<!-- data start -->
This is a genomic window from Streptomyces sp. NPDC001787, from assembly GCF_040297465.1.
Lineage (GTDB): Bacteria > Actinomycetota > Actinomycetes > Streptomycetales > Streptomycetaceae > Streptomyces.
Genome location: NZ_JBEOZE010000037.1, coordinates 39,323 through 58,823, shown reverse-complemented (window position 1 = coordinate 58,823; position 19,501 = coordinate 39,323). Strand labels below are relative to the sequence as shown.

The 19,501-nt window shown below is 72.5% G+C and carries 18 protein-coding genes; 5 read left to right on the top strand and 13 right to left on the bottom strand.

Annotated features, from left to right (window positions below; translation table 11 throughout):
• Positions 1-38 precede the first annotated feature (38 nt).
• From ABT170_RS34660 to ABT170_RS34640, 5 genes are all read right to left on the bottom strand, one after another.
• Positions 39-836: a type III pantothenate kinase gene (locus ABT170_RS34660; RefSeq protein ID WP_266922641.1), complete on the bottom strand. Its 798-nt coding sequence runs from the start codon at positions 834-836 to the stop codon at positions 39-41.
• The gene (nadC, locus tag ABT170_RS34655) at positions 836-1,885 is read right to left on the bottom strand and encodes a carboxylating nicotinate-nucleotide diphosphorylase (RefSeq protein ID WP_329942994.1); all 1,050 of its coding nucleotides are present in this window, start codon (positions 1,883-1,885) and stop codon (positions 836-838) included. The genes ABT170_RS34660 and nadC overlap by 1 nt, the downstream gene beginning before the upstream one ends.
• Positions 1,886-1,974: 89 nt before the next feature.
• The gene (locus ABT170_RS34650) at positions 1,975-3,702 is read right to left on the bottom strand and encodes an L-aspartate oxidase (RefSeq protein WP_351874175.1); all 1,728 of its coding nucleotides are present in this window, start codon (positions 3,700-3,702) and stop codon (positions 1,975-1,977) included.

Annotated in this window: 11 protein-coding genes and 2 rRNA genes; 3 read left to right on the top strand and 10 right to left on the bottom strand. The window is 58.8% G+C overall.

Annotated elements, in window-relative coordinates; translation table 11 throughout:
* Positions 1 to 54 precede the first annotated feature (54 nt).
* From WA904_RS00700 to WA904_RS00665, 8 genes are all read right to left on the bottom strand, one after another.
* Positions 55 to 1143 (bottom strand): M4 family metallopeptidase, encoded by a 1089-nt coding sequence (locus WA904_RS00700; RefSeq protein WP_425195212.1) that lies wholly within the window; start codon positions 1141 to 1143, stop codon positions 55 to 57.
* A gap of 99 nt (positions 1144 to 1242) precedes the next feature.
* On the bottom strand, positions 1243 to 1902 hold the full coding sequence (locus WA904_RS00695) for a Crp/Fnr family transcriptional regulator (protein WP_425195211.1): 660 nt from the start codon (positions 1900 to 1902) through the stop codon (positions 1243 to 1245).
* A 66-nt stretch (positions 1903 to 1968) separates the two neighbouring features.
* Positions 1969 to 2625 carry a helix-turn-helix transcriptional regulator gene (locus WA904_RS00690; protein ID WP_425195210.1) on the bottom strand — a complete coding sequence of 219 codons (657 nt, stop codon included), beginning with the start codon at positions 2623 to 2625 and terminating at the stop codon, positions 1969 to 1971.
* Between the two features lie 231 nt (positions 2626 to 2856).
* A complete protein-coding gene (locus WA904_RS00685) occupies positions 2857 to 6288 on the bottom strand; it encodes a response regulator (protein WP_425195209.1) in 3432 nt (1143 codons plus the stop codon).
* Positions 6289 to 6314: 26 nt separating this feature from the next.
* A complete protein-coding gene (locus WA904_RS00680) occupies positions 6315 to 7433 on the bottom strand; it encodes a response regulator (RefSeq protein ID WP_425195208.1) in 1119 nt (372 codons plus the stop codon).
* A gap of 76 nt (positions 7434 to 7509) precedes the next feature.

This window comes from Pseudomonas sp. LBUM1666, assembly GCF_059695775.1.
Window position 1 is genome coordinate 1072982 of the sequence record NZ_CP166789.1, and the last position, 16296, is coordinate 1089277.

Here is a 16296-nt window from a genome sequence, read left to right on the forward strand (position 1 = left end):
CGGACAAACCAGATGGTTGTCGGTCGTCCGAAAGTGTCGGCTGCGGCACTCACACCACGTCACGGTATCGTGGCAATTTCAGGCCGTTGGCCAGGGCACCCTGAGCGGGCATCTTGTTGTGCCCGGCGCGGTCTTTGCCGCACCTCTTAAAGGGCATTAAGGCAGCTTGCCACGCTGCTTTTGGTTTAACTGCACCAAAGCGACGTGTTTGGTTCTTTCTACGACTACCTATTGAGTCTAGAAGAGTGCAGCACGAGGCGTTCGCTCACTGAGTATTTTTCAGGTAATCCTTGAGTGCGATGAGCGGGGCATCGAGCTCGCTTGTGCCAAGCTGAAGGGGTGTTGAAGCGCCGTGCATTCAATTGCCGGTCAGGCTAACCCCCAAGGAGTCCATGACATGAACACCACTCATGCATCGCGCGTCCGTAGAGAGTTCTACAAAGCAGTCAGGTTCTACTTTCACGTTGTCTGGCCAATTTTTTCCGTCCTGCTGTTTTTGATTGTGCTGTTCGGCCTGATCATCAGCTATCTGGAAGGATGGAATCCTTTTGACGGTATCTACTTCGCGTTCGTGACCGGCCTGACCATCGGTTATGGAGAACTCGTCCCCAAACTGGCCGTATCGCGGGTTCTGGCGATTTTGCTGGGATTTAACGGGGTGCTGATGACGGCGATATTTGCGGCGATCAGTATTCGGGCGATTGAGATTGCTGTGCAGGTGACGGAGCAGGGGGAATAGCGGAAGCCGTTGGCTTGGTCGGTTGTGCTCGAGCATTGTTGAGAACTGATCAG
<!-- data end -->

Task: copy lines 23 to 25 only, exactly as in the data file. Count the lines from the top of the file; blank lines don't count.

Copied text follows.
* Positions 6289 to 6314: 26 nt separating this feature from the next.
* A complete protein-coding gene (locus WA904_RS00680) occupies positions 6315 to 7433 on the bottom strand; it encodes a response regulator (RefSeq protein ID WP_425195208.1) in 1119 nt (372 codons plus the stop codon).
* A gap of 76 nt (positions 7434 to 7509) precedes the next feature.